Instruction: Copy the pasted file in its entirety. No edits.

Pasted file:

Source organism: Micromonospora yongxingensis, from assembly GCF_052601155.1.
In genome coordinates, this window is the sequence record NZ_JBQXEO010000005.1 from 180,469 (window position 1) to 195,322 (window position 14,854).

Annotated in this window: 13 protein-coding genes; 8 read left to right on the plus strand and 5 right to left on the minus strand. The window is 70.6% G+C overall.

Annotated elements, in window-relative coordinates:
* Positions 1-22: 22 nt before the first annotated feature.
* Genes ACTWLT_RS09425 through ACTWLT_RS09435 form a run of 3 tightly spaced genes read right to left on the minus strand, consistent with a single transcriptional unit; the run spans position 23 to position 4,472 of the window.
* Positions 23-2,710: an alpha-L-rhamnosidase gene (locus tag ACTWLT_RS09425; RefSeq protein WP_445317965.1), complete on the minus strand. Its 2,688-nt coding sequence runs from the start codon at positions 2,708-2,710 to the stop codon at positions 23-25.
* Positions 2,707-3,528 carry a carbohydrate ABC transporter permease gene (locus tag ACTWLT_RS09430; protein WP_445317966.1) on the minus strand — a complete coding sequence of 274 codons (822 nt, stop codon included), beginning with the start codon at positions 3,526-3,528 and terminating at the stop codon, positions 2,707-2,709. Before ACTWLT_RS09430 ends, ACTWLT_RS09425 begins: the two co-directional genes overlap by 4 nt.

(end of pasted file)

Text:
Source organism: Micromonospora yongxingensis, from assembly GCF_052601155.1.
In genome coordinates, this window is the sequence record NZ_JBQXEO010000005.1 from 180,469 (window position 1) to 195,322 (window position 14,854).

Annotated in this window: 13 protein-coding genes; 8 read left to right on the plus strand and 5 right to left on the minus strand. The window is 70.6% G+C overall.

Annotated elements, in window-relative coordinates:
* Positions 1-22: 22 nt before the first annotated feature.
* Genes ACTWLT_RS09425 through ACTWLT_RS09435 form a run of 3 tightly spaced genes read right to left on the minus strand, consistent with a single transcriptional unit; the run spans position 23 to position 4,472 of the window.
* Positions 23-2,710: an alpha-L-rhamnosidase gene (locus tag ACTWLT_RS09425; RefSeq protein WP_445317965.1), complete on the minus strand. Its 2,688-nt coding sequence runs from the start codon at positions 2,708-2,710 to the stop codon at positions 23-25.
* Positions 2,707-3,528 carry a carbohydrate ABC transporter permease gene (locus tag ACTWLT_RS09430; protein WP_445317966.1) on the minus strand — a complete coding sequence of 274 codons (822 nt, stop codon included), beginning with the start codon at positions 3,526-3,528 and terminating at the stop codon, positions 2,707-2,709. Before ACTWLT_RS09430 ends, ACTWLT_RS09425 begins: the two co-directional genes overlap by 4 nt.